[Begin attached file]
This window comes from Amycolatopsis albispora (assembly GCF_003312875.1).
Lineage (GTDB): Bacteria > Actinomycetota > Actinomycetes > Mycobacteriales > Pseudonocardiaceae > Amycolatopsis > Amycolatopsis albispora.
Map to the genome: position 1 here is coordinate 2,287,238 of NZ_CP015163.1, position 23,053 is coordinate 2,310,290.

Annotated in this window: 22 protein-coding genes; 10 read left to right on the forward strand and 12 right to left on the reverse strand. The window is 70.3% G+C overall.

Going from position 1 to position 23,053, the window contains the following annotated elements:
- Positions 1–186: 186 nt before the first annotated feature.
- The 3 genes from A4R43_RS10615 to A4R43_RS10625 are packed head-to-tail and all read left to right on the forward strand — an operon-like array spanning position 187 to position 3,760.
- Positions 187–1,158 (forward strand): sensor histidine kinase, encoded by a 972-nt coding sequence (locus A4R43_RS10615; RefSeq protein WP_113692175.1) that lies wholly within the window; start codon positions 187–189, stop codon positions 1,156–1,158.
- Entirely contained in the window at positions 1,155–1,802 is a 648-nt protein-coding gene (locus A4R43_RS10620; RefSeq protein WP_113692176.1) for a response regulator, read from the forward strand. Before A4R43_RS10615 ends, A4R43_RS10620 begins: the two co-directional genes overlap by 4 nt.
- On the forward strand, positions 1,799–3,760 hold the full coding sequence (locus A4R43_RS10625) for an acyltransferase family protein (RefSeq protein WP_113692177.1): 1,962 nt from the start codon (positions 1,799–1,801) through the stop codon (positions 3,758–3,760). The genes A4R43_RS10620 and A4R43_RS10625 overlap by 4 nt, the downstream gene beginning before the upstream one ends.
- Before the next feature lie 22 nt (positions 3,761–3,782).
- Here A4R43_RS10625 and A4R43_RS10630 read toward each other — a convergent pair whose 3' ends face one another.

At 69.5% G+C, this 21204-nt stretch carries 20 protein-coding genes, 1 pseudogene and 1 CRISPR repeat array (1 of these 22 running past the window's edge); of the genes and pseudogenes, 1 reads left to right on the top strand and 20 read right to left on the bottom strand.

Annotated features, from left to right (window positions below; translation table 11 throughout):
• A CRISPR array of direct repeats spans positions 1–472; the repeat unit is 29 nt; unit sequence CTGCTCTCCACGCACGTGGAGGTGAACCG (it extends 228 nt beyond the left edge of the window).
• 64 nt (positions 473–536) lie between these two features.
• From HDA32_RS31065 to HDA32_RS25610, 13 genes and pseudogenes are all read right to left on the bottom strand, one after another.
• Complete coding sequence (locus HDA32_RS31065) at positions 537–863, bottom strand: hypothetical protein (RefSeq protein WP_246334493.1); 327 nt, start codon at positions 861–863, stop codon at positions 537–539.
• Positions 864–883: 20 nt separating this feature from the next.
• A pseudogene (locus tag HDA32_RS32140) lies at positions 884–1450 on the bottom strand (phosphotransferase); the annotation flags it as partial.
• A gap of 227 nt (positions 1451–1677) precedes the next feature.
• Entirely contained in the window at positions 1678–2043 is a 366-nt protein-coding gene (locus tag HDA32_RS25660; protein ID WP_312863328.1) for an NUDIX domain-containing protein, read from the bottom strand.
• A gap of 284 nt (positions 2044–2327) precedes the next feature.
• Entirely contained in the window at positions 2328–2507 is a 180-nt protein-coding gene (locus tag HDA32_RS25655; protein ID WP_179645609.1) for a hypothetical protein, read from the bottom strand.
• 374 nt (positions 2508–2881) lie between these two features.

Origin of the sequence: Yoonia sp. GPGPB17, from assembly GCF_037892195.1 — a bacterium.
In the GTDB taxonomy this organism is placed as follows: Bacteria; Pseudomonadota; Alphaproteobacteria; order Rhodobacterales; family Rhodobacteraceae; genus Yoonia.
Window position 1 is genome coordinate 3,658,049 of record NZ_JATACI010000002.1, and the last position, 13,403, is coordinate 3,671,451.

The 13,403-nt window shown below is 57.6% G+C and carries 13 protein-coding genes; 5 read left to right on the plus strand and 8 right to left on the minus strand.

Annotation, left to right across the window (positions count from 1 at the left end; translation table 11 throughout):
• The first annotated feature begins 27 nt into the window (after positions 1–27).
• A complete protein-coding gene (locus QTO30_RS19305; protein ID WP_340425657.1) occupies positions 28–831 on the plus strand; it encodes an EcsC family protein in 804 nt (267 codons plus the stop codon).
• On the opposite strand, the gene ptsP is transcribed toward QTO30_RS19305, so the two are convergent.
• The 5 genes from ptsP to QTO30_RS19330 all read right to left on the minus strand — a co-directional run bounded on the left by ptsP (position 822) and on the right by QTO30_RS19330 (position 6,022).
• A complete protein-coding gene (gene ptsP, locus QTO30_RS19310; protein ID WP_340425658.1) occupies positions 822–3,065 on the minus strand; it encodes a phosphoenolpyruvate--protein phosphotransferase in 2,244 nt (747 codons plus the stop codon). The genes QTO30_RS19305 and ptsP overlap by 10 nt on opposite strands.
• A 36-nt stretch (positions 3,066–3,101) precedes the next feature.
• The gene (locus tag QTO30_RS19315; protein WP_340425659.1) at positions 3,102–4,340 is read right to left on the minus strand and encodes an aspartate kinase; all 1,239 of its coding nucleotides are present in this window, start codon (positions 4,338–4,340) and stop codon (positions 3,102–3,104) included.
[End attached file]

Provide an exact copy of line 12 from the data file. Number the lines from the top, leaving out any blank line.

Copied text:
- Here A4R43_RS10625 and A4R43_RS10630 read toward each other — a convergent pair whose 3' ends face one another.